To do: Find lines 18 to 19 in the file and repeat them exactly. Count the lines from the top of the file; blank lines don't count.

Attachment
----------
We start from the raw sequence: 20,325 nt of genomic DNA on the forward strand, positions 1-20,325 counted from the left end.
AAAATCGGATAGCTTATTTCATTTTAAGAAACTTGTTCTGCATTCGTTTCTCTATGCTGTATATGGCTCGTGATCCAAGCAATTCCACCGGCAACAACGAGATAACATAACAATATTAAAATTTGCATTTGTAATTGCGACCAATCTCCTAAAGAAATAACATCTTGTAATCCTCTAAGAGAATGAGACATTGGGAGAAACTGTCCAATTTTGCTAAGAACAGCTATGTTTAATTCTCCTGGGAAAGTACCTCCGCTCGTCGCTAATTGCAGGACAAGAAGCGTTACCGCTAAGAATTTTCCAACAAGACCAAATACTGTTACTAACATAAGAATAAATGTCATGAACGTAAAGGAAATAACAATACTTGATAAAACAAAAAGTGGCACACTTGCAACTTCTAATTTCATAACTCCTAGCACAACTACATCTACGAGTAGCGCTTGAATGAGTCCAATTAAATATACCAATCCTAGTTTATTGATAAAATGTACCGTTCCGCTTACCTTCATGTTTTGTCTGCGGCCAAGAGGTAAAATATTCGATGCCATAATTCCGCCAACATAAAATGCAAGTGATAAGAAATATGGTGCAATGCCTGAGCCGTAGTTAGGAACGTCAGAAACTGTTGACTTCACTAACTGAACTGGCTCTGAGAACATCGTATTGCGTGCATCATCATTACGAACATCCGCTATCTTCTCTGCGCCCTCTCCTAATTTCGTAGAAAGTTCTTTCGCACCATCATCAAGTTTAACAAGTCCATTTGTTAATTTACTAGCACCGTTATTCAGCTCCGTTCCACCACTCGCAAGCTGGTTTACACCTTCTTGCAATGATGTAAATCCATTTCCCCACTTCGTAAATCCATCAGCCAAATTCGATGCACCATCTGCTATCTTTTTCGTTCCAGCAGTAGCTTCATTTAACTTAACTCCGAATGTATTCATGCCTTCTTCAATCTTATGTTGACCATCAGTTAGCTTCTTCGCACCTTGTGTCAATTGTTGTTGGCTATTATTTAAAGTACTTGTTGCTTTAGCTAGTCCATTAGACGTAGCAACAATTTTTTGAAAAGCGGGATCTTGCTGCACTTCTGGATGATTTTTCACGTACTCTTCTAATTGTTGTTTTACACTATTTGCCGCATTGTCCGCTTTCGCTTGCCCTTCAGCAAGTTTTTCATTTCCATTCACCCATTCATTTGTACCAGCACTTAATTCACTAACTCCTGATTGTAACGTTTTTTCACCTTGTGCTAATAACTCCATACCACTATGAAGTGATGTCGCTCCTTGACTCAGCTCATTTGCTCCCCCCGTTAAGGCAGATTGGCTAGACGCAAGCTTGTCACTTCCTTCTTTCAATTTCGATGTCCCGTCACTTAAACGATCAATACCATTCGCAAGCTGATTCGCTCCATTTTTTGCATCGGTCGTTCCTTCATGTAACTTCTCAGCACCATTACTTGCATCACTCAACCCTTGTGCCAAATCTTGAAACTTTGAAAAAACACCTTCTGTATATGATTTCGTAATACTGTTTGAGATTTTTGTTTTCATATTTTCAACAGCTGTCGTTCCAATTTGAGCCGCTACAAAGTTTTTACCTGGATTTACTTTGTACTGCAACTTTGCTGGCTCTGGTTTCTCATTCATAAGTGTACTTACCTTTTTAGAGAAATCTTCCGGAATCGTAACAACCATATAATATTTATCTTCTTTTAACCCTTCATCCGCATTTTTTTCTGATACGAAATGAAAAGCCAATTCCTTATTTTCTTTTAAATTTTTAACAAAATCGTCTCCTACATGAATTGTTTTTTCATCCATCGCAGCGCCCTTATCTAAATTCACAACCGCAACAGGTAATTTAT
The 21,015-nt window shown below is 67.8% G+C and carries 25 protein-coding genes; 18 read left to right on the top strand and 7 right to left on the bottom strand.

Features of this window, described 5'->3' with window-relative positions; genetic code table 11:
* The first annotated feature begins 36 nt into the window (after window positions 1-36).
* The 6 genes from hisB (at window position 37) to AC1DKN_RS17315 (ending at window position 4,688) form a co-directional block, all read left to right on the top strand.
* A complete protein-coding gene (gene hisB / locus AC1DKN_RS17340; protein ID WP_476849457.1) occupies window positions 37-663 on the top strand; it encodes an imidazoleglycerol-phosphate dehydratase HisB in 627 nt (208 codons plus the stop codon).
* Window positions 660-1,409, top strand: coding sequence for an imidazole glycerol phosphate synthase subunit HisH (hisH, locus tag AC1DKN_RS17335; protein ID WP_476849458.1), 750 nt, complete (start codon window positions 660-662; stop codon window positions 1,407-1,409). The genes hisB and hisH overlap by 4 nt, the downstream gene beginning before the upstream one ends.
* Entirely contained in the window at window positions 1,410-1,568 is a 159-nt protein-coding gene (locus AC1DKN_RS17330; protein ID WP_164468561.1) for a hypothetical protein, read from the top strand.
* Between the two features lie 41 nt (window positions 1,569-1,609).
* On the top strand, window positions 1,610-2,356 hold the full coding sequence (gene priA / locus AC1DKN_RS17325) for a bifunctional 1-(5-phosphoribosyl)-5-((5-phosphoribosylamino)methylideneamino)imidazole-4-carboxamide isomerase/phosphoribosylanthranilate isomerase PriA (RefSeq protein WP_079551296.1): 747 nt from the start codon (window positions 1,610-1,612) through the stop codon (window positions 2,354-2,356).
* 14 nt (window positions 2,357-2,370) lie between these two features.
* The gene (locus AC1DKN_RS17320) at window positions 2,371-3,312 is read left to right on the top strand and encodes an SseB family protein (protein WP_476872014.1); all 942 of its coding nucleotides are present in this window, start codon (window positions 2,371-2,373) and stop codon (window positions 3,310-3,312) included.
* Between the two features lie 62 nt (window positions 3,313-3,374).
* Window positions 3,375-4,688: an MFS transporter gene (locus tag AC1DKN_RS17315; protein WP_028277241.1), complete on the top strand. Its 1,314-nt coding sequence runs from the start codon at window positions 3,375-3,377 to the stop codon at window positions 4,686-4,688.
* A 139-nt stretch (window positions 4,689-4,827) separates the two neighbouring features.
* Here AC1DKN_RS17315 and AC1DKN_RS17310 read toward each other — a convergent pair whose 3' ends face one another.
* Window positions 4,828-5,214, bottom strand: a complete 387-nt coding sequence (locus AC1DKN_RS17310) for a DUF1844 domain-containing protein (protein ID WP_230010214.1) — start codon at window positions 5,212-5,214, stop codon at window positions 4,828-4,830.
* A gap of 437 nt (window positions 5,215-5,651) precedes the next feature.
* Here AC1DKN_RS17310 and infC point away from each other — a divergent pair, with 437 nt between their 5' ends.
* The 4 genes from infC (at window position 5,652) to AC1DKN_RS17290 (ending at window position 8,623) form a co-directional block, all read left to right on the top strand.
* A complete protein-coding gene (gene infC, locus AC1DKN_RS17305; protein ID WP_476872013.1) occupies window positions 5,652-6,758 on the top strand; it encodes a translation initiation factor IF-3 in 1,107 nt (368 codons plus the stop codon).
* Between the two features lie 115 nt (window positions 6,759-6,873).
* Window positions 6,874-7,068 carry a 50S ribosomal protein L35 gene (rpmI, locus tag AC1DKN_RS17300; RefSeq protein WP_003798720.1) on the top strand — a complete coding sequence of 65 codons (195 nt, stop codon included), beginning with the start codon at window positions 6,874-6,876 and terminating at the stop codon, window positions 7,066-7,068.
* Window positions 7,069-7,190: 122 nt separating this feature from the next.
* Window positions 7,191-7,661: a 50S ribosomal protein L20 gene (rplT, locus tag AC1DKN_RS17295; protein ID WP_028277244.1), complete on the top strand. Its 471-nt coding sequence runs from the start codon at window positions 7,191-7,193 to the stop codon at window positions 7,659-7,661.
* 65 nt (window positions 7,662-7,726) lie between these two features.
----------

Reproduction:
* Window positions 4,828-5,214, bottom strand: a complete 387-nt coding sequence (locus AC1DKN_RS17310) for a DUF1844 domain-containing protein (protein ID WP_230010214.1) — start codon at window positions 5,212-5,214, stop codon at window positions 4,828-4,830.
* A gap of 437 nt (window positions 5,215-5,651) precedes the next feature.